by andrey | October 27, 2017 5:05 pm
South Korean workers don’t often have cause for cheer. They slog for more hours than their counterparts in any other member of the OECD, a club of mostly rich countries, apart from Mexico. Yet the worst-off, at least, will soon be far better rewarded for their toil. Next year the country’s minimum wage will leap by 16.4% to 7,530 won ($6.65) an hour, the most vigorous hike since 2000. The government wants the lowest-paid to earn 10,000 won an hour by 2020—a total increase of 55%. That would mean the country’s minimum wage would be roughly 70% of its median wage, far higher than the level in other major economies. Why is it rising so fast?
Labour activists have long cherished the idea of a 10,000-won wage floor. One young campaigner invited photographers to a mock wedding, vowing that he would not actually marry his girlfriend until wages hit that target. Others demonstrated near a statue of Jeon Tae-il, a young South Korean who set himself alight in 1970 to protest poor working conditions. They argue that it is only fair that workers in the world’s 11th-biggest economy get a larger share of the riches. Their efforts paid off in May’s presidential election, when every major candidate pledged to meet the target, disagreeing only about how quickly to do so. Two said they would reach the goal by the end of their five-year term; the other three—including the eventual victor, Moon Jae-in—said they would do it by 2020.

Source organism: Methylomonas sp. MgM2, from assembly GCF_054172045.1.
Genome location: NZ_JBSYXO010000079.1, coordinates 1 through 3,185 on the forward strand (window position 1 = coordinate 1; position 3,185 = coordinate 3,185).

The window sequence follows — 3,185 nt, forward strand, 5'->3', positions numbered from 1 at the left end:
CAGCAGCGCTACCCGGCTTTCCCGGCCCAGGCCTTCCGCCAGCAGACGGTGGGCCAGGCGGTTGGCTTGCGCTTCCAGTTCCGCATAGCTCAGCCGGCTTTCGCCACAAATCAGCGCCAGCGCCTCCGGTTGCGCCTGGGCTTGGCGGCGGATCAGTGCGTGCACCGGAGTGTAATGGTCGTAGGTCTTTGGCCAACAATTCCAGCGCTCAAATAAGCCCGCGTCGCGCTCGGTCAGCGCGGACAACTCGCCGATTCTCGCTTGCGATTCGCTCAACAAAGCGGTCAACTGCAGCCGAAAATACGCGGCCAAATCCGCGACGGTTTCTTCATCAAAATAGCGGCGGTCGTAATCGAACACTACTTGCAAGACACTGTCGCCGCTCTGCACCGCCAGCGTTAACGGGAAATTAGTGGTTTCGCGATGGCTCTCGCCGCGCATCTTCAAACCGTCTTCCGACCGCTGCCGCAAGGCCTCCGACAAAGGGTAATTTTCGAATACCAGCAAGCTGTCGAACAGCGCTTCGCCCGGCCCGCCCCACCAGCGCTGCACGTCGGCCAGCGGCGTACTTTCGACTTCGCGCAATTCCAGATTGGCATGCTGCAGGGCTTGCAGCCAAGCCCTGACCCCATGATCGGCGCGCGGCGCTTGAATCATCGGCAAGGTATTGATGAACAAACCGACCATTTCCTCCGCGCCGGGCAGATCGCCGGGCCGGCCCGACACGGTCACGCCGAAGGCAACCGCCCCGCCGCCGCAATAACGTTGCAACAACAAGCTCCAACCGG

The higher minimum wage is the most striking component of Mr Moon’s plan to deliver what he calls “people-oriented growth”. Rather than relying on booming exports to prop up the economy, the left-leaning president hopes to boost domestic consumption by fattening paychecks. It ought to make the economy less dependent on trading partners such as China, whose consumers have recently boycotted South Korean goods in a row over the installation of an American missile-defence system. It will probably reduce inequality, too. According to a study by the International Monetary Fund in 2016, the best-off 10% of South Koreans receive 45% of total income, a significant increase on the number 20 years ago. Mr Moon also argues higher wages are good for their own sake, saying a 10,000-won minimum will give workers “the right to live like humans”.
Small businesses claim the increase will force them to lay off staff. A survey by the Korea Federation of Micro Enterprise found 92.4% of respondents are considering cutting back on workers. This could pose a serious problem, since most people on the minimum wage work for smaller firms, not conglomerates such as Samsung. Chosun Ilbo, a conservative newspaper, grumbles that a 10,000-won minimum is a “disaster in the making” and claims that next year’s rise will leave workers “earning more money than the small business owners who employ them”. Economists generally find that modest increases in the minimum wage have no or very little effect on employment. (There is not much agreement concerning how big wage increases need to be to generate more substantial employment effects.) Even so, at a certain level employers could begin to cut back. Workers’ celebrations may yet turn sour.
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